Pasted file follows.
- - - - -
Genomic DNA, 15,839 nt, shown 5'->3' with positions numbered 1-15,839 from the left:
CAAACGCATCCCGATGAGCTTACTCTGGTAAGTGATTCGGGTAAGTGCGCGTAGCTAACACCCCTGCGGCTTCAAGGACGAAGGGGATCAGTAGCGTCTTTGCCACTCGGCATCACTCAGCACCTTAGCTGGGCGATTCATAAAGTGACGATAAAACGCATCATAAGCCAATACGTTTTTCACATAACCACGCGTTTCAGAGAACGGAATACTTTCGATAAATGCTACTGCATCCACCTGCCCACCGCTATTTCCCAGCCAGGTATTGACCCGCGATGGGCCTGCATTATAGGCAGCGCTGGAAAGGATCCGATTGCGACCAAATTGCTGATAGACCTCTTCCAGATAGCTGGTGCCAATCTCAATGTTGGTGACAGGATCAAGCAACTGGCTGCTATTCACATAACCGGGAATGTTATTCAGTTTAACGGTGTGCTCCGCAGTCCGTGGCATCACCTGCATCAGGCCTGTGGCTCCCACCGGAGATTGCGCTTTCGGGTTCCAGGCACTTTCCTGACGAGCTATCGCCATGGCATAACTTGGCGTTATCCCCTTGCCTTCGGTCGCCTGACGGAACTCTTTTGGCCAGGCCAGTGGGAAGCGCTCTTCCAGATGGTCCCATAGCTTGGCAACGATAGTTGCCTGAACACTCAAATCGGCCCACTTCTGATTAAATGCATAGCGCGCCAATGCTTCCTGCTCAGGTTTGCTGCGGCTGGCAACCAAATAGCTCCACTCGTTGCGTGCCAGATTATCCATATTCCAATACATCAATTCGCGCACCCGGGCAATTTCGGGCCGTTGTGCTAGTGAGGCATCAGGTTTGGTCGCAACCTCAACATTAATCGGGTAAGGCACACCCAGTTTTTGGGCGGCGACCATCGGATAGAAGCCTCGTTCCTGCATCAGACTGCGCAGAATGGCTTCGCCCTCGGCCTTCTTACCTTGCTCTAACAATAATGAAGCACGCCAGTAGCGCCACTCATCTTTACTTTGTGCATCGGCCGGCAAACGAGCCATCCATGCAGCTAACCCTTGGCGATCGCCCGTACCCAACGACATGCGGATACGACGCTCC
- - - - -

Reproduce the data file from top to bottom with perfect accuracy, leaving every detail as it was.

Genomic DNA, 15,839 nt, shown 5'->3' with positions numbered 1-15,839 from the left:
CAAACGCATCCCGATGAGCTTACTCTGGTAAGTGATTCGGGTAAGTGCGCGTAGCTAACACCCCTGCGGCTTCAAGGACGAAGGGGATCAGTAGCGTCTTTGCCACTCGGCATCACTCAGCACCTTAGCTGGGCGATTCATAAAGTGACGATAAAACGCATCATAAGCCAATACGTTTTTCACATAACCACGCGTTTCAGAGAACGGAATACTTTCGATAAATGCTACTGCATCCACCTGCCCACCGCTATTTCCCAGCCAGGTATTGACCCGCGATGGGCCTGCATTATAGGCAGCGCTGGAAAGGATCCGATTGCGACCAAATTGCTGATAGACCTCTTCCAGATAGCTGGTGCCAATCTCAATGTTGGTGACAGGATCAAGCAACTGGCTGCTATTCACATAACCGGGAATGTTATTCAGTTTAACGGTGTGCTCCGCAGTCCGTGGCATCACCTGCATCAGGCCTGTGGCTCCCACCGGAGATTGCGCTTTCGGGTTCCAGGCACTTTCCTGACGAGCTATCGCCATGGCATAACTTGGCGTTATCCCCTTGCCTTCGGTCGCCTGACGGAACTCTTTTGGCCAGGCCAGTGGGAAGCGCTCTTCCAGATGGTCCCATAGCTTGGCAACGATAGTTGCCTGAACACTCAAATCGGCCCACTTCTGATTAAATGCATAGCGCGCCAATGCTTCCTGCTCAGGTTTGCTGCGGCTGGCAACCAAATAGCTCCACTCGTTGCGTGCCAGATTATCCATATTCCAATACATCAATTCGCGCACCCGGGCAATTTCGGGCCGTTGTGCTAGTGAGGCATCAGGTTTGGTCGCAACCTCAACATTAATCGGGTAAGGCACACCCAGTTTTTGGGCGGCGACCATCGGATAGAAGCCTCGTTCCTGCATCAGACTGCGCAGAATGGCTTCGCCCTCGGCCTTCTTACCTTGCTCTAACAATAATGAAGCACGCCAGTAGCGCCACTCATCTTTACTTTGTGCATCGGCCGGCAAACGAGCCATCCATGCAGCTAACCCTTGGCGATCGCCCGTACCCAACGACATGCGGATACGACGCTCC